Remember one of the parables Jesus told. In Matthew 25:14-30 he tells the parable of the talents. One man receives 5 talents, another 2, another 1. The first two double their money, the third just buries his. Their master returns and says to the first two, “You have been faithful with a few things; I will put you in charge of many things.” That’s the sense I get from the last two verses of Psalm 67.

So what happens if you and I decide to keep God’s name for ourselves. We’ve been blessed, and God has put his name on us. We are supposed to now represent Him and be a blessing to others, but we choose not to. That’s like rejecting God. James says faith without works is dead. In the same token, being blessed without blessing others is worthless. Odds are the future blessings of verses 6-7 aren’t going to come to us. Odds are God will find another group of Christians, another church, to use for His kingdom.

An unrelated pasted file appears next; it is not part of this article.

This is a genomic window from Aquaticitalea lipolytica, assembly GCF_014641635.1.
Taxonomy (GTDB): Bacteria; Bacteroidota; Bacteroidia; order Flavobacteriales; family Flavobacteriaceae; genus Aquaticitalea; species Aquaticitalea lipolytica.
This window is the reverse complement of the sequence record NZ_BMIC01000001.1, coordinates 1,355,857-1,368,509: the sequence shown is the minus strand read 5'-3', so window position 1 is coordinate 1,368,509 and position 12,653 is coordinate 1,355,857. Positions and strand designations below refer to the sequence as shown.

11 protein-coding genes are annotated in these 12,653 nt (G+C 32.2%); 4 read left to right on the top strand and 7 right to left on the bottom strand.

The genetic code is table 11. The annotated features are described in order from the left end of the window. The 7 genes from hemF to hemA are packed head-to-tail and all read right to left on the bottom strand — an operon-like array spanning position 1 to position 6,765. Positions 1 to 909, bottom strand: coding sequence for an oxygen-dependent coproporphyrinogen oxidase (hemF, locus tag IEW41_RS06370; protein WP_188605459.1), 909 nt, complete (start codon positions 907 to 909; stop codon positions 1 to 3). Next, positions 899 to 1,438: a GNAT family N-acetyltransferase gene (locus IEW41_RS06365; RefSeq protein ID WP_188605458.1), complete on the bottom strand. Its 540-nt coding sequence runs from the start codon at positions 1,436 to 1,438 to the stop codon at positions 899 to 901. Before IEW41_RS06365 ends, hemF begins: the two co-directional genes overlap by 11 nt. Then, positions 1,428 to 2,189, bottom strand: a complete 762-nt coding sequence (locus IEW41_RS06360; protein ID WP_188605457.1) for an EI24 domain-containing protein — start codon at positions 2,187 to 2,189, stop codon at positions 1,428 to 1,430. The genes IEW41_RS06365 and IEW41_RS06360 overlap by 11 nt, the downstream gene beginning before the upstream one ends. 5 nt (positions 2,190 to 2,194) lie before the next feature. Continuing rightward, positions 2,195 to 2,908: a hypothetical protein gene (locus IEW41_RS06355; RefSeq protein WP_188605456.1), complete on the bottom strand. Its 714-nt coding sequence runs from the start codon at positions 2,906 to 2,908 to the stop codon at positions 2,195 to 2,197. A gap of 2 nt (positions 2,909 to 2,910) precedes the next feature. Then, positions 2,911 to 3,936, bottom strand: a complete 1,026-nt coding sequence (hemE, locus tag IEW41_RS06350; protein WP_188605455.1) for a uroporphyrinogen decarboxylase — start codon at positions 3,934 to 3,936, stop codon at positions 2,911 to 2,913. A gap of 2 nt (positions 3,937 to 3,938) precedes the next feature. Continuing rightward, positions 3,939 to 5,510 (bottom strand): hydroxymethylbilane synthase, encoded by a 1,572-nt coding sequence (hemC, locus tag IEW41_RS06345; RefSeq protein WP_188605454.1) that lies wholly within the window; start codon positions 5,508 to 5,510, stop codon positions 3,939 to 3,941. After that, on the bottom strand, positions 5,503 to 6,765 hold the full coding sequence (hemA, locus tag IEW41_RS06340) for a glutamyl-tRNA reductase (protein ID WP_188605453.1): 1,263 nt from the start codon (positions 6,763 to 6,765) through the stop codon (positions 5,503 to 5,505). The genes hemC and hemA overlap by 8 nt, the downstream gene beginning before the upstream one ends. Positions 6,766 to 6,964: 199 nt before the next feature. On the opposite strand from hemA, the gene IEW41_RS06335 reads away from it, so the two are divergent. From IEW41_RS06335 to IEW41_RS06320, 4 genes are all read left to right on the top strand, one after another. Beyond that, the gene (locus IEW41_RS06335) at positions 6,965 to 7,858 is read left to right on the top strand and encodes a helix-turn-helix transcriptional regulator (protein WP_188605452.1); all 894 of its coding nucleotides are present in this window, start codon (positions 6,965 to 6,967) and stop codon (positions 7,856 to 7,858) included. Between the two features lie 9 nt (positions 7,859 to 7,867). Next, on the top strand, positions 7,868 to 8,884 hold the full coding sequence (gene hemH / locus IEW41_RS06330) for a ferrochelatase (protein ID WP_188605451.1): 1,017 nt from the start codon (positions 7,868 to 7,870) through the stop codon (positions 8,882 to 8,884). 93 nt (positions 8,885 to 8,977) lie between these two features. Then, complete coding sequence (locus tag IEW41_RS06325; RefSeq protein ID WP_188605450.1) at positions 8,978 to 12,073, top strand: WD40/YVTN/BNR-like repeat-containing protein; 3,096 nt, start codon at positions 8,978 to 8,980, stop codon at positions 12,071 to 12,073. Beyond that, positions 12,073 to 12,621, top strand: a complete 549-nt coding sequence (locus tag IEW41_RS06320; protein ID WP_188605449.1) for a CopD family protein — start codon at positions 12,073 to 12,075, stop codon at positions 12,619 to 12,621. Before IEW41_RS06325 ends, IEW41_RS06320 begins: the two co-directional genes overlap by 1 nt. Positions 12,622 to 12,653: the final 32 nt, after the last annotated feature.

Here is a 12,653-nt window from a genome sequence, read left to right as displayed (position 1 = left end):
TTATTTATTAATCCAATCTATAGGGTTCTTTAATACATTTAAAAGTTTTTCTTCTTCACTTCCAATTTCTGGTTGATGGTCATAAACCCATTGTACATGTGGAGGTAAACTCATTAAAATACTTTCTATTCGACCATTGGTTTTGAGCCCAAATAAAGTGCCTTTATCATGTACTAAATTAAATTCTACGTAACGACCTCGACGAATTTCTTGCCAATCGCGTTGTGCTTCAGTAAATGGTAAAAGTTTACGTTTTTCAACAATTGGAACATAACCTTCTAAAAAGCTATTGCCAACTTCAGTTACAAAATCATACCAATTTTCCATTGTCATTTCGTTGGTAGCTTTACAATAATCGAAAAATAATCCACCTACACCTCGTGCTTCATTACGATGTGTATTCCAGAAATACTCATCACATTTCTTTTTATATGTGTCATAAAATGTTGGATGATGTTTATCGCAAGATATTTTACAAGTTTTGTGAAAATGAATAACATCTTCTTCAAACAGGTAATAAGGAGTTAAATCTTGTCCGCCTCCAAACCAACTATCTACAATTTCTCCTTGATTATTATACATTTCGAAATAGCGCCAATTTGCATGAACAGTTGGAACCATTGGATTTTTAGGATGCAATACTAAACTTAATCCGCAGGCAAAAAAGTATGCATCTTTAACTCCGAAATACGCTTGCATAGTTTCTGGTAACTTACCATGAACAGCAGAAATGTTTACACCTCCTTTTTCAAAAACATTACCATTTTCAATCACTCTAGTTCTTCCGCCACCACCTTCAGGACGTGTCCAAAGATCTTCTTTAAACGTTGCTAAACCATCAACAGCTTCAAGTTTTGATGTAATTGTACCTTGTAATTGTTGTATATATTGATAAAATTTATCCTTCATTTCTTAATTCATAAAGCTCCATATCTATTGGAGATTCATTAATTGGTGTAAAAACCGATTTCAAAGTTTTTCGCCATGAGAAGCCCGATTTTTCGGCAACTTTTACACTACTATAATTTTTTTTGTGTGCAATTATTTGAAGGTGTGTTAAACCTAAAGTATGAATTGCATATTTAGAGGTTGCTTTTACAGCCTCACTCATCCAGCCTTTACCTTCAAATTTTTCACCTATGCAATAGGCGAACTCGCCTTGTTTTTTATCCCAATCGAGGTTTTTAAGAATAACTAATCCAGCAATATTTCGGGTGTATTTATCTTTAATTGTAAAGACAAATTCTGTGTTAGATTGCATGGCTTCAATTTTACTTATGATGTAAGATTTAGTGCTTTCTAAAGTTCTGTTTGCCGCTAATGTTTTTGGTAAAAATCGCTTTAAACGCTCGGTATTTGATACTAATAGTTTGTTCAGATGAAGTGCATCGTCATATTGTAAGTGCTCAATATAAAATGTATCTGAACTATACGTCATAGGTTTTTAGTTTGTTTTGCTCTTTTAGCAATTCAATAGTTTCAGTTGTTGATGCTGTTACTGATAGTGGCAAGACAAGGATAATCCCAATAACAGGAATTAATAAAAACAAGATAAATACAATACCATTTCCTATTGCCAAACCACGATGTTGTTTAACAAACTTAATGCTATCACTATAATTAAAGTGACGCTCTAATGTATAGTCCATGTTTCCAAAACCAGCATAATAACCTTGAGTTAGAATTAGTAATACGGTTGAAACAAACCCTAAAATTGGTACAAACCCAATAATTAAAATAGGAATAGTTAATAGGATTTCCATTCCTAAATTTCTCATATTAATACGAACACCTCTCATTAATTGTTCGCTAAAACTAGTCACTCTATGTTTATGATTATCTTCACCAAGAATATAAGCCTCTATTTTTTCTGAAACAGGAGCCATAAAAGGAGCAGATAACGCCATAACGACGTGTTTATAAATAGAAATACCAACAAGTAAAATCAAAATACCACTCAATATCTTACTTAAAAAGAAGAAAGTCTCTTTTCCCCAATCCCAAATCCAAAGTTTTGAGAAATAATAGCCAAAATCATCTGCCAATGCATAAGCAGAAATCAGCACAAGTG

So, do we have the answers to those first two questions?

What do you feel when you hear the benediction, and why is it at the end? You feel happy, yes, but you also have a sense of responsibility, knowing that you must be a blessing as well. And you know it’s at the end as a reminder of all this. Like some churches post signs, “You are now entering the mission field,” allow the benediction to remind you of that.


Posted on July 14, 2007, in sermon and tagged , , , , . Bookmark the permalink. 2 Comments.

  1. Excellent post! I’m going to borrow that idea and preach on Benediction some Sunday. Thanks.


  2. Aside from the benediction being said generally at the end of service and used as a blessing, is the purpose to cover us under God's care until we meet again?